Suitable materials from which the barrel 20, needle 22, hub 24, cap 28, plunger 30, and flange 38 members may be formed include glasses, noncorrodible metals, noncorrodible synthetic resins such as plastics, and the like. These materials may be used alone or in combination. If the members are of glasses, noncorrodible metals, or sterilizable noncorrodible synthetic resins, they may be used repeatedly by performing sterilization. Preferably, barrel 20 is formed from glass or plastic, needle 22 and plunger 30 are formed from noncorrodible metals, and hub 24, cap 28, and flange 38 members are formed from plastic or metals.
FIGS. 2-5 are cross-sectional views of the distal portion of implant insertion device 10. FIG. 2 shows the distal portion of plunger 30 located in the cannulation 21 (See FIG. 4) of barrel 20. In the distal portion of the cannulation 21 of barrel 20 is located the active agent 44 to be loaded into hollow delivery implant 40 by the means discussed herein. The cross-sectional dimensions, e.g., the diameter, of the cannulation 21 of barrel 20 is matched to that of plunger 30 so that the plunger 30 may push the active agent 44 through the cannulation 21 of barrel 20 without the active agent 44 leaking between the plunger 30 and the barrel 20. This is particularly applicable to active agents 44 in liquid, gel or paste forms. The cross-sectional shape of the plunger 30 and cannulation 21 of barrel 20 may be hexagonal, octagonal, eliptical or any other shape, with a circular cross-sectional shape being preferred.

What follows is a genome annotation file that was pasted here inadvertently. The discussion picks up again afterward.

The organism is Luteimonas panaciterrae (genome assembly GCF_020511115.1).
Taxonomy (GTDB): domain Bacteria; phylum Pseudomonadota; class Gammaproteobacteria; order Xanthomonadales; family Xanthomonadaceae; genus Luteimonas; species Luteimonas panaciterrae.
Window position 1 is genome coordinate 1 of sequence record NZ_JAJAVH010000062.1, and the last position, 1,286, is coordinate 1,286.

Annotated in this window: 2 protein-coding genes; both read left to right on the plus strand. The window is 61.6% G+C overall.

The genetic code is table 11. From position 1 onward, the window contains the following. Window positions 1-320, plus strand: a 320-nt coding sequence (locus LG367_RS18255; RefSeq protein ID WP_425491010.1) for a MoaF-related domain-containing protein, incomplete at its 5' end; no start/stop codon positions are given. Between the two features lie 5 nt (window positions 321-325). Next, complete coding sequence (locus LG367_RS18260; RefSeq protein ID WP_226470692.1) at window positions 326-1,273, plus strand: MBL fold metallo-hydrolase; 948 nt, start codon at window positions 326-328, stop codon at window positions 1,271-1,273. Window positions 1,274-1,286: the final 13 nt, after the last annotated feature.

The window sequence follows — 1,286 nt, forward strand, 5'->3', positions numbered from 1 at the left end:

Needle 22 is located at the distal end of barrel 20, and passes through both hub 24 and cap 28. Delivery implant 40 is located in the proximal portion of the cannulation 25 of needle 20. The diameter of the cannulation 25 of needle 22 is matched to that of plunger 30 such that the plunger 30 may push the active agent 44 through the cannulation 25 without the active agent 44 leaking between the plunger 30 and the needle 22. The outer diameter of delivery implant 40 is matched to the diameter of the cannulation 25 of needle 22 to form a friction fit such that delivery implant 40 does not inadvertently slide out of the cannulation 25 of needle 22 prior to being purposely forced out by plunger 30 and to insure that the active agent does not leak between delivery implant 40 and the cannulation 25. The delivery implant 40 has a hollow bore 27 with an inner diameter that is sufficiently less than the diameter of the plunger 30, such that the plunger 30 bears upon the delivery implant 40 and does not enter the hollow bore 27 of the delivery implant 40 while the implant 40 is being forced out of the cannulation 25 of needle 22.
Collar 34 and gasket 32 are located on the proximal end of needle 22. Both are cannulated to allow coaxial placement over the needle 22. The collar 34 is press fit over the outer diameter of needle 22. The outer diameter of needle 22 is also closely matched to the diameter of the cannulation of gasket 32 such that the gasket 32 presses forcefully against the needle 22 to establish a seal, as well as to strengthen the mechanical retention of the needle 22 when the cap 28 is tightened on to the hub 24.
Suitable materials from which the collar 34 may be formed include glasses, noncorrodible metals, noncorrodible synthetic resins such as plastics, soft metal, and the like. These materials may be used alone or in combination. If collar 34 is of glass, noncorrodible metal, or sterilizable noncorrodible synthetic resin, it may be used repeatedly by performing sterilization. The collar 34 may also be disposed of as expendable after one use.